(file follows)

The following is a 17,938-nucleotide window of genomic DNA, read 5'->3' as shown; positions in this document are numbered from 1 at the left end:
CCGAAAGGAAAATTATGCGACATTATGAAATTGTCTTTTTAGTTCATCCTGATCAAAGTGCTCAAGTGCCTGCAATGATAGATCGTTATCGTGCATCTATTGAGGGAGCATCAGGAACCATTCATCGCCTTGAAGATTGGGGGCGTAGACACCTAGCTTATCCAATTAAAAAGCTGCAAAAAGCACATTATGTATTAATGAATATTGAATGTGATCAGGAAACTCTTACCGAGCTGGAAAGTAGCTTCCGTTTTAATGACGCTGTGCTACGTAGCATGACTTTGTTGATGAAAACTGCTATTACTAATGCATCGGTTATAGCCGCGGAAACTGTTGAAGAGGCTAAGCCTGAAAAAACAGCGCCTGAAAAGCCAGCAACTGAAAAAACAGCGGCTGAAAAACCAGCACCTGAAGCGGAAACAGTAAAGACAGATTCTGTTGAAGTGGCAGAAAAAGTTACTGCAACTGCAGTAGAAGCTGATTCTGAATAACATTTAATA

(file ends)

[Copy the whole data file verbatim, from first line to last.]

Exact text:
The following is a 17,938-nucleotide window of genomic DNA, read 5'->3' as shown; positions in this document are numbered from 1 at the left end:
CCGAAAGGAAAATTATGCGACATTATGAAATTGTCTTTTTAGTTCATCCTGATCAAAGTGCTCAAGTGCCTGCAATGATAGATCGTTATCGTGCATCTATTGAGGGAGCATCAGGAACCATTCATCGCCTTGAAGATTGGGGGCGTAGACACCTAGCTTATCCAATTAAAAAGCTGCAAAAAGCACATTATGTATTAATGAATATTGAATGTGATCAGGAAACTCTTACCGAGCTGGAAAGTAGCTTCCGTTTTAATGACGCTGTGCTACGTAGCATGACTTTGTTGATGAAAACTGCTATTACTAATGCATCGGTTATAGCCGCGGAAACTGTTGAAGAGGCTAAGCCTGAAAAAACAGCGCCTGAAAAGCCAGCAACTGAAAAAACAGCGGCTGAAAAACCAGCACCTGAAGCGGAAACAGTAAAGACAGATTCTGTTGAAGTGGCAGAAAAAGTTACTGCAACTGCAGTAGAAGCTGATTCTGAATAACATTTAATA